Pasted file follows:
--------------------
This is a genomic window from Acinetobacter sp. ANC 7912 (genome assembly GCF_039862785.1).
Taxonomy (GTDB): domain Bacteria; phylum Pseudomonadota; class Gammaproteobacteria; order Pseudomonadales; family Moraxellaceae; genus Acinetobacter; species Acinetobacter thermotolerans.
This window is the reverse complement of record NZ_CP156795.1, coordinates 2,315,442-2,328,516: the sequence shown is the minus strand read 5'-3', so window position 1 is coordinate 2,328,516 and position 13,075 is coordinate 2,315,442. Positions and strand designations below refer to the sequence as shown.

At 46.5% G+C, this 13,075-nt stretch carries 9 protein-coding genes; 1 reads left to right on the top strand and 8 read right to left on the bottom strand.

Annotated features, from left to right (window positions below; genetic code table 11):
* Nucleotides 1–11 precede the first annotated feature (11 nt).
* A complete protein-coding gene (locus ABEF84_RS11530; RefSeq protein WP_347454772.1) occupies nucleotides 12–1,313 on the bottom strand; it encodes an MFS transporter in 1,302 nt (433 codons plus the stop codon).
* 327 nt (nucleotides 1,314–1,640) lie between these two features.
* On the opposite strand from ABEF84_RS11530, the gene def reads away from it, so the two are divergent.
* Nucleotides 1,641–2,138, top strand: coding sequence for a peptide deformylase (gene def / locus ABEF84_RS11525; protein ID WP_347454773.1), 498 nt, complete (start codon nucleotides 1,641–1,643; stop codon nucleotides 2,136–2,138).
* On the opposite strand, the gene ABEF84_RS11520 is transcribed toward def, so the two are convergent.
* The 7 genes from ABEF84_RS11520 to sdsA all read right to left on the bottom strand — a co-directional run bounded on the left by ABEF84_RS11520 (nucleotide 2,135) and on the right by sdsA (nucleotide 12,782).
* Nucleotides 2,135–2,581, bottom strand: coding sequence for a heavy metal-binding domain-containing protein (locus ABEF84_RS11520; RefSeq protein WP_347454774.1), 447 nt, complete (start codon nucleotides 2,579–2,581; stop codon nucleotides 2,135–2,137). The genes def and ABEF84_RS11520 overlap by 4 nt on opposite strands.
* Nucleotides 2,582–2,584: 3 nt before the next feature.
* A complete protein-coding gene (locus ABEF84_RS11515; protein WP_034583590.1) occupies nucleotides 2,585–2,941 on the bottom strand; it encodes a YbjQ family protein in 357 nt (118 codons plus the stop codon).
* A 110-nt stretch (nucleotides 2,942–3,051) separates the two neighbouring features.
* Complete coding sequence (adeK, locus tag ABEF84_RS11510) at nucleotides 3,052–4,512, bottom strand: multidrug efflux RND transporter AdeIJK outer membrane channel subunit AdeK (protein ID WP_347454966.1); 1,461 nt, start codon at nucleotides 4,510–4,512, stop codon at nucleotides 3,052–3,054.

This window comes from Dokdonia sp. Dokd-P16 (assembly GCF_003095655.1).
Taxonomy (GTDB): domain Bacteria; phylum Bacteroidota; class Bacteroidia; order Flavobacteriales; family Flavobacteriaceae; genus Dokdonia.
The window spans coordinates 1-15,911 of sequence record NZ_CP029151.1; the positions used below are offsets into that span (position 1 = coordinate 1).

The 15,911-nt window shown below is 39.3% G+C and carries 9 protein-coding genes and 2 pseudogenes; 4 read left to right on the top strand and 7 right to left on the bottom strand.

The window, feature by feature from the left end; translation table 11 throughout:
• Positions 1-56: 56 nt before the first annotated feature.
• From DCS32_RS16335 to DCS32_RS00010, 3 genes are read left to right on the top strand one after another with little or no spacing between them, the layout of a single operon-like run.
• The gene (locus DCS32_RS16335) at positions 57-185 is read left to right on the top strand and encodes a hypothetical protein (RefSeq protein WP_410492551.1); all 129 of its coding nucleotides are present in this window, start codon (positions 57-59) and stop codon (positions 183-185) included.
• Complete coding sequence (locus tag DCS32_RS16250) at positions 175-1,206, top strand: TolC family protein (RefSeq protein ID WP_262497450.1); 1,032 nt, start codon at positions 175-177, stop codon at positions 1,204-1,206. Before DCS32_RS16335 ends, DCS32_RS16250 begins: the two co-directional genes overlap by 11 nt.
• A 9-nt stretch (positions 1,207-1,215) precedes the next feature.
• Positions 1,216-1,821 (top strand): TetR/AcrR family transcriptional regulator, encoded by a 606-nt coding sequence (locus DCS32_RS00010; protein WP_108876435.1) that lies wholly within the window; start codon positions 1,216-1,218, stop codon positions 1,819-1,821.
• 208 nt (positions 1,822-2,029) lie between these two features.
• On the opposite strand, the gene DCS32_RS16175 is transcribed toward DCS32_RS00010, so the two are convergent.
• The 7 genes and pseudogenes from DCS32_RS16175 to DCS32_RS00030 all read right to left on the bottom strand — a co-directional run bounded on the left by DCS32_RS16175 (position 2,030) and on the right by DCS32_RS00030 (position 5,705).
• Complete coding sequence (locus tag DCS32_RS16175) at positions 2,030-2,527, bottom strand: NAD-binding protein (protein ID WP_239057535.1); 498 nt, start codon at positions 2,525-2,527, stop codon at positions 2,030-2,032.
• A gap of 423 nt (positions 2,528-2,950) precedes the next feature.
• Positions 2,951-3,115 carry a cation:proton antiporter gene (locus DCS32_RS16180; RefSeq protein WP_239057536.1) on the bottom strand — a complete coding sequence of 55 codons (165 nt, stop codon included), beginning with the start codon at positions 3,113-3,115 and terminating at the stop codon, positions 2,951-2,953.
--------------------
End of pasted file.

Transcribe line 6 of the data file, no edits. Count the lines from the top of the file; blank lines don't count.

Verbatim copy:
* Nucleotides 1–11 precede the first annotated feature (11 nt).